Raj Khosla went to Ajmer, and sat with the crowd between the third and the first class in Rajasthan’s oldest cinema theatre Majestic Talkies in Ajmer. A heady Khosla after hearing cinegoers’ comments about Mera Gaon Mera Desh, who did not recognize Khosla, later said that he had never had an experience like this in his life. Amazingly Ramesh Sippy also visited Ajmer and saw Sholay in Majestic Talkies, he was introduced to a fan who had seen the film 62 times till then! Ramesh Sippy overwhelmed by this fan sponsored the screening for free till the time it was screened in the theatre.

Asha Parekh began 1971 with two super hits – Mera Gaon Mera Desh, and Caravan which were the second and sixth biggest hits of the year. These were back to back hits from her mega hits Aan milo sajna and Kati Patang in 1970.Raj Khosla first helmed Asha Parekh in mega hitDo Badan (1966), whereas their second outing was a luke warm Chirag (1969). Their next two films together were blockbusters- Mera Gaon Mera Desh (1971) and Main Tulsi Tere Aangan Ki (1978). In fact her powerhouse title-role in Main Tulsi Tere Aangan Ki (1978) was going to be her last histrionic and commercial hurrah before she was relegated to largely-insignificant mother or bhabhi roles except Kaalia (1981) that again made people sit up and notice her.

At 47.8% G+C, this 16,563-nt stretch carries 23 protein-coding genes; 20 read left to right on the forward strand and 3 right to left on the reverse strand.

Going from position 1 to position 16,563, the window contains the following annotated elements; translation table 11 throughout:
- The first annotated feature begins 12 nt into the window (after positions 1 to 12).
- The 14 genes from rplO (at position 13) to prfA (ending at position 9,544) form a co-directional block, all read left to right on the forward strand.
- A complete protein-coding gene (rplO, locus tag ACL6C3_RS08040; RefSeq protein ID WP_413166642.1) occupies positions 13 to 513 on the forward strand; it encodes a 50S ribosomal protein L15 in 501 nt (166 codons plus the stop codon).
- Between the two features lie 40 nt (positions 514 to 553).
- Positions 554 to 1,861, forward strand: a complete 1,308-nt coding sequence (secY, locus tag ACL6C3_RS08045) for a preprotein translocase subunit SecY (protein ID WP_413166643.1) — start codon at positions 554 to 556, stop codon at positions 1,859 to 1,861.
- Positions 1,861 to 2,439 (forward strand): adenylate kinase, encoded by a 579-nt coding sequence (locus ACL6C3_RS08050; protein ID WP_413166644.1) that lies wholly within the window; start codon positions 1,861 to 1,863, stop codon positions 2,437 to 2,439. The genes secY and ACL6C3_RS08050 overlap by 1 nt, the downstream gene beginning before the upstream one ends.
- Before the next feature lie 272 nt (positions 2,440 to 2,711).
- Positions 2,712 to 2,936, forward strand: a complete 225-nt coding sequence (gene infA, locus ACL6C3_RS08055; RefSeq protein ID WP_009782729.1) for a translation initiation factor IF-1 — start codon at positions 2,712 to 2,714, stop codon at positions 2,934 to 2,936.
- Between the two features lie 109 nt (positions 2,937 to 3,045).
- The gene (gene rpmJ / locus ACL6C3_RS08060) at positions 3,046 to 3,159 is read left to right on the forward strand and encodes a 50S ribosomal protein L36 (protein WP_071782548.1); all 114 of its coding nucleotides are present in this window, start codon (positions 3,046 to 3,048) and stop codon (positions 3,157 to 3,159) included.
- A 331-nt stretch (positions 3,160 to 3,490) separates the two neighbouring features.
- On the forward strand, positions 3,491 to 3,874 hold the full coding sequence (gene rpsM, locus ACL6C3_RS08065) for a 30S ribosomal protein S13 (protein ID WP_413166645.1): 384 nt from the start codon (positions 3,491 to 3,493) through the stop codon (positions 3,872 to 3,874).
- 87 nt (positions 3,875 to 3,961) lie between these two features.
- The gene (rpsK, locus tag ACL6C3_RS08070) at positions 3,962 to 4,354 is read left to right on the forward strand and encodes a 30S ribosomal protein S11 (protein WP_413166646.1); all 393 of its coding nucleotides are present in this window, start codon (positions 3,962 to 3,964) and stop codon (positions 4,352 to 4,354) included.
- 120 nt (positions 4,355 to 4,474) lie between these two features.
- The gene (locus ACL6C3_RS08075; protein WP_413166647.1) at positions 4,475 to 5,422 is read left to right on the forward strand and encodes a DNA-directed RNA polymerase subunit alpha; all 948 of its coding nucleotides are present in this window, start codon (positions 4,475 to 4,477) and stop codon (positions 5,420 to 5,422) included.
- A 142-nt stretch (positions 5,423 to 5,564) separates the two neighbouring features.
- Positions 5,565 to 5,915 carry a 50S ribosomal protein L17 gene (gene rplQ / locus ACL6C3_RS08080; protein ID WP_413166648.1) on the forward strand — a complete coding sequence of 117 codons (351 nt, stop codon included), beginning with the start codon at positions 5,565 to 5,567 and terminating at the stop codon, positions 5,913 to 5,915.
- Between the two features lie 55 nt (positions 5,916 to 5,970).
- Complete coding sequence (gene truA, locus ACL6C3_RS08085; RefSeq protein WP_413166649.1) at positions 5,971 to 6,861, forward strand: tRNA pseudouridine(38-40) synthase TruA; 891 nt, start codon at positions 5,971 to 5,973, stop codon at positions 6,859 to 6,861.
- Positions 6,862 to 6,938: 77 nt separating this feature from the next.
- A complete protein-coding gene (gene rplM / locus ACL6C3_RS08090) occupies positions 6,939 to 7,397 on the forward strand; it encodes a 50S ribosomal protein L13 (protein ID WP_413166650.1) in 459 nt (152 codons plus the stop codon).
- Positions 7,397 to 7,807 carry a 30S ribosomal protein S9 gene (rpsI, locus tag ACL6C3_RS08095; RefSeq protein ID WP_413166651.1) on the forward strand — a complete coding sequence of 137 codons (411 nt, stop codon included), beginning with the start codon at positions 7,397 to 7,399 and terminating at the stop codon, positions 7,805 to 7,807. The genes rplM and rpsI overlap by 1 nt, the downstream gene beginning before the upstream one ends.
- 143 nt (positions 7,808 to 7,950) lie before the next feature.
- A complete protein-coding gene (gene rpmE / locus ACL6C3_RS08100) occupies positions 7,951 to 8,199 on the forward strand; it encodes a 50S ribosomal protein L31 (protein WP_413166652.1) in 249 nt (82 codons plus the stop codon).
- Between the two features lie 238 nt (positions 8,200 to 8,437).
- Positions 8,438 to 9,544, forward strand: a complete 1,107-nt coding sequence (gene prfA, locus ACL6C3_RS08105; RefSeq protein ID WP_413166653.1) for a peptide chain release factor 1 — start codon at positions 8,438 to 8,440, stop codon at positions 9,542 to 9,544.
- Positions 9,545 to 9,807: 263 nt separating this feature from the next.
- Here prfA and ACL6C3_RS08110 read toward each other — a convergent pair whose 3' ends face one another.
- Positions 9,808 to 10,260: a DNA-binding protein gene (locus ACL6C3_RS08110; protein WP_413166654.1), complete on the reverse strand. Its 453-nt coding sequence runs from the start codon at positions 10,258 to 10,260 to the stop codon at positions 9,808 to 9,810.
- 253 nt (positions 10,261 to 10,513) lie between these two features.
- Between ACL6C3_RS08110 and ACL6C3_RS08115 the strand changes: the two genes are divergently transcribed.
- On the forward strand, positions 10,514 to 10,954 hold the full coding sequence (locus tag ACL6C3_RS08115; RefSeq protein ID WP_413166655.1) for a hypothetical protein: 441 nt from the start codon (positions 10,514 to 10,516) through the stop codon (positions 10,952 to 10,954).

Asha was embroiled in major controversies with her female co-stars in her two super hits helmed by Raj Khosla. It was Simi Garewal who first alleged that Asha tried to trim her part down in Do Badan (1969), but it was Simi who bagged the Filmfare Award as Best Supporting Actress. During the making of mega hit, Mera Gaon Mera Desh (1971), late Laxmi Chayya claimed that Asha parekh had tried cut her part, despite the fact that Laxmi Chayya got twice the number of songs than Asha did in the film. Laxmi Chhaya as the moll with vengeance in her heart got to sing more songs than the leading lady, including Aaya aaya atariya pe, Apni prem kahaniyaan and Maar diya jaye, which is one of the tautest situational numbers in the history of Bollywood.

In Mera Gaon Mera Desh, Dharmendra the macho man was upstaged by the passion and intensity of Vinod Khanna who in one of the action packed scenes literally bled to infuse realism into the role! Dharmendra beats him with the belt in their showdown and the young actor never flinched for a minute.  Dharmendra met him in the evening and saw injury marks on his back but when he asked Vinod Khanna about them he shrugged them of as occupational hazard! Asha Parekh remembered late Vinod Khanna as her friend who always met with a smile on his face. He was a macho man but also someone with whom one could converse on a variety of topics.